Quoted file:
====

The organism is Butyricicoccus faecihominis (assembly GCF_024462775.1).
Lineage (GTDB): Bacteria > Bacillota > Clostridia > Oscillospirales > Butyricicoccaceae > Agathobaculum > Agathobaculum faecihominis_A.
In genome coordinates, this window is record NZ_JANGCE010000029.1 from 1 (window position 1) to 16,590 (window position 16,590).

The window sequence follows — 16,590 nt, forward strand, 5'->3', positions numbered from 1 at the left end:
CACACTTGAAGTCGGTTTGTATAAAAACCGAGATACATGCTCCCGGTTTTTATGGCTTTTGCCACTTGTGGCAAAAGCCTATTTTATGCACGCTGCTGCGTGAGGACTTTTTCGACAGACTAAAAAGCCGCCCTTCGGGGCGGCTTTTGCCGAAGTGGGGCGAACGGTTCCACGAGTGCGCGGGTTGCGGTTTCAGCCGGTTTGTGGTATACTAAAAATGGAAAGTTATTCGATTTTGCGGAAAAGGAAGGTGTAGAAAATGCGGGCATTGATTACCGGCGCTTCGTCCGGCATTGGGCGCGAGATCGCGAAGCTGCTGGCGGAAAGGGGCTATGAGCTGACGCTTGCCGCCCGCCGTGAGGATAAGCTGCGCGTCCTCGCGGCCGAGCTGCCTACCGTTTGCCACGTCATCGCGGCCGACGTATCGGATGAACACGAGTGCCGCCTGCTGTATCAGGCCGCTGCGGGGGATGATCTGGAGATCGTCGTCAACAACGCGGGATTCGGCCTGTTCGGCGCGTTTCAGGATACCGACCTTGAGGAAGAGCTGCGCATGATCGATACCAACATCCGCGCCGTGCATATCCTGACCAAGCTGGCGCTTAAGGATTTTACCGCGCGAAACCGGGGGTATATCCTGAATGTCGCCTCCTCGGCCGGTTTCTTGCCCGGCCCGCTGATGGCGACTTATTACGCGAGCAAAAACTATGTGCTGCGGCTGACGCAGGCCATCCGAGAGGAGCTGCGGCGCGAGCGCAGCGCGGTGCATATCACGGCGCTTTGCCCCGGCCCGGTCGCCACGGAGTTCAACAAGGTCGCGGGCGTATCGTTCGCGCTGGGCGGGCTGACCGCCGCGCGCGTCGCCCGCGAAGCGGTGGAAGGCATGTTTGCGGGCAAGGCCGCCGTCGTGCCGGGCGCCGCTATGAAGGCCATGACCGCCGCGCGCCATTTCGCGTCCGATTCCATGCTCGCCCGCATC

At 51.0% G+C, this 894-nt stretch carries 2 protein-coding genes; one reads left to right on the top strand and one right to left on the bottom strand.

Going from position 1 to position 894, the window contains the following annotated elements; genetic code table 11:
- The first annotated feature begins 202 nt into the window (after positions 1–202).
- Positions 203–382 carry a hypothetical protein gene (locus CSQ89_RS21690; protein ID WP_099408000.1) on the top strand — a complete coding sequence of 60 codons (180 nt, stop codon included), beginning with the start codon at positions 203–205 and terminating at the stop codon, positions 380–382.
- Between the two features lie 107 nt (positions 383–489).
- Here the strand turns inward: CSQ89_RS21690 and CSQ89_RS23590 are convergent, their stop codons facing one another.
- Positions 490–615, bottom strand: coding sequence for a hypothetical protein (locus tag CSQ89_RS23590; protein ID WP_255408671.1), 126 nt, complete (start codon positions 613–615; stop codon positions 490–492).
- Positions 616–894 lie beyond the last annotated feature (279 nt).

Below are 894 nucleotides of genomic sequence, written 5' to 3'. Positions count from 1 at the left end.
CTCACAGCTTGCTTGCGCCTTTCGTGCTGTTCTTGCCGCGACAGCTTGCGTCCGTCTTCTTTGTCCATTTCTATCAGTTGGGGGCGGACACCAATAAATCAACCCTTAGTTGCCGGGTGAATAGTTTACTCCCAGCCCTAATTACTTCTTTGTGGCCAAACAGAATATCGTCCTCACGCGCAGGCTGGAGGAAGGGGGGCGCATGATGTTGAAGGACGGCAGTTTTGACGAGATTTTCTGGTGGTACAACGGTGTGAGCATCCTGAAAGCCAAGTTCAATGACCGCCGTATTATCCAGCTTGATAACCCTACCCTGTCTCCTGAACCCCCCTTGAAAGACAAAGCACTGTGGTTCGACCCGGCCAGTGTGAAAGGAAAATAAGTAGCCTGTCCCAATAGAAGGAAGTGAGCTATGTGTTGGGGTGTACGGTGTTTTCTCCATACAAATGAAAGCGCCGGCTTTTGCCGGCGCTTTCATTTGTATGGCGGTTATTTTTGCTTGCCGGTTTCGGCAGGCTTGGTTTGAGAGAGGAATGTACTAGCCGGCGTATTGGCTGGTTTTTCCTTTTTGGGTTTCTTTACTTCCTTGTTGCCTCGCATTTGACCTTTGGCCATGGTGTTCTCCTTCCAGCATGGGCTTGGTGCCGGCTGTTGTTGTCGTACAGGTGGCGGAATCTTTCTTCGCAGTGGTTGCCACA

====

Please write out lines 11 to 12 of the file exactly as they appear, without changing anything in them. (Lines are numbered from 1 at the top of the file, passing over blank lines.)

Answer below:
- Here the strand turns inward: CSQ89_RS21690 and CSQ89_RS23590 are convergent, their stop codons facing one another.
- Positions 490–615, bottom strand: coding sequence for a hypothetical protein (locus tag CSQ89_RS23590; protein ID WP_255408671.1), 126 nt, complete (start codon positions 613–615; stop codon positions 490–492).